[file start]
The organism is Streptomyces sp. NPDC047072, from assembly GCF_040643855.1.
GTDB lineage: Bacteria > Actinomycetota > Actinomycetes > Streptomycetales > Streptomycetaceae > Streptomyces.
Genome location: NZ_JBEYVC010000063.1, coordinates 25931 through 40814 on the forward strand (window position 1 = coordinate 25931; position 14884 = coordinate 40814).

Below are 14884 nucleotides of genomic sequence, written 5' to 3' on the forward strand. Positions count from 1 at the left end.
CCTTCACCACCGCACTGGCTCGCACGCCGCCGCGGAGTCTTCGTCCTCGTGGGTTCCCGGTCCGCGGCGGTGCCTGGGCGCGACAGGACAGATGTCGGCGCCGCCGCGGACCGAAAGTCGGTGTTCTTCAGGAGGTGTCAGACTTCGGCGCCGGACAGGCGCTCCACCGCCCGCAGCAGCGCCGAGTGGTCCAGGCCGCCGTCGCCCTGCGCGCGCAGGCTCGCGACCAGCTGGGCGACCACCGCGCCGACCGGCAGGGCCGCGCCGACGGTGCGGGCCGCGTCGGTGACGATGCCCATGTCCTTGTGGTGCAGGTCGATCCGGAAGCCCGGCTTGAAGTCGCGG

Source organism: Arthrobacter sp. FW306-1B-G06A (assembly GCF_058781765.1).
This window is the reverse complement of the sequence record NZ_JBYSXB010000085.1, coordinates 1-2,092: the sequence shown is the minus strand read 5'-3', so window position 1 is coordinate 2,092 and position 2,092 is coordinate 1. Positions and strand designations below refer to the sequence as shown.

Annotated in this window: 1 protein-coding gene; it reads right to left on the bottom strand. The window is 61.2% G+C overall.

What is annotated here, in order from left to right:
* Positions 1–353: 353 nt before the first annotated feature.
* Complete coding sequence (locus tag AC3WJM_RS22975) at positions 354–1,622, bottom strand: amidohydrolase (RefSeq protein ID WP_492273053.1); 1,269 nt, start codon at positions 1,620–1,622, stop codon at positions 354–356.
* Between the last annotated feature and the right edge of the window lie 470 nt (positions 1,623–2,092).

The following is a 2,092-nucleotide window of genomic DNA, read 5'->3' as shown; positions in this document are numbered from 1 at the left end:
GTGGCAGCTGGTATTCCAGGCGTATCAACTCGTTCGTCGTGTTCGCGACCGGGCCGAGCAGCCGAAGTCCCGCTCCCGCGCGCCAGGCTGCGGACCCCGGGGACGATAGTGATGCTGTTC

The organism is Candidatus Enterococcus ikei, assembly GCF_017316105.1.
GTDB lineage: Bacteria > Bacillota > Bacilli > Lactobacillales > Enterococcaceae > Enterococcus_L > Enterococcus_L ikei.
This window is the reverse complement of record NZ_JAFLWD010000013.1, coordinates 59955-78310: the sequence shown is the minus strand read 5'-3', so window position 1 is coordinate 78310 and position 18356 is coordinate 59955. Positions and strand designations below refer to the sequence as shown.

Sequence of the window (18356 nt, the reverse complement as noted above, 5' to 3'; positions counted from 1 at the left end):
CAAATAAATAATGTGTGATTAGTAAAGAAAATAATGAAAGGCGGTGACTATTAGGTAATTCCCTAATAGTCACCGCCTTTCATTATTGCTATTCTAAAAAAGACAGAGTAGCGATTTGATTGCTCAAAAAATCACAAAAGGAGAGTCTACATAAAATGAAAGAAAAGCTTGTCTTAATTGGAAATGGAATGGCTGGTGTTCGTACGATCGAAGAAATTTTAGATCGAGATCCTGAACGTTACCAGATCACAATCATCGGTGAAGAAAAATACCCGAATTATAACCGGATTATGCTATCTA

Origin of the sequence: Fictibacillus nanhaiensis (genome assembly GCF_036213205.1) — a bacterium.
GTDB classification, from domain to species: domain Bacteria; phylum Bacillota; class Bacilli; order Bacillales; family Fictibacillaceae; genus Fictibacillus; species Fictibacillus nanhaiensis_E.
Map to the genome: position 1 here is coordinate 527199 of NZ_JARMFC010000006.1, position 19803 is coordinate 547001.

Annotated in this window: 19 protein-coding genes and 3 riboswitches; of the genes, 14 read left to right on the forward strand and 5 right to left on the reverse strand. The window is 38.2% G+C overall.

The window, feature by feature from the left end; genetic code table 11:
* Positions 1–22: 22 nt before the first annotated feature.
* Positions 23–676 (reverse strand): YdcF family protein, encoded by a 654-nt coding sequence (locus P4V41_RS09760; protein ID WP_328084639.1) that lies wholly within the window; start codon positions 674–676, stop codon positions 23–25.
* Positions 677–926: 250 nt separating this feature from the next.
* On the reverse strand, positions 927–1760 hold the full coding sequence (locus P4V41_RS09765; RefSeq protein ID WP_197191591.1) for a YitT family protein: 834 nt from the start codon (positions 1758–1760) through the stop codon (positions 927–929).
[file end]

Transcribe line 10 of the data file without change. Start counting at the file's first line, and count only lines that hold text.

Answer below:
* Positions 1–353: 353 nt before the first annotated feature.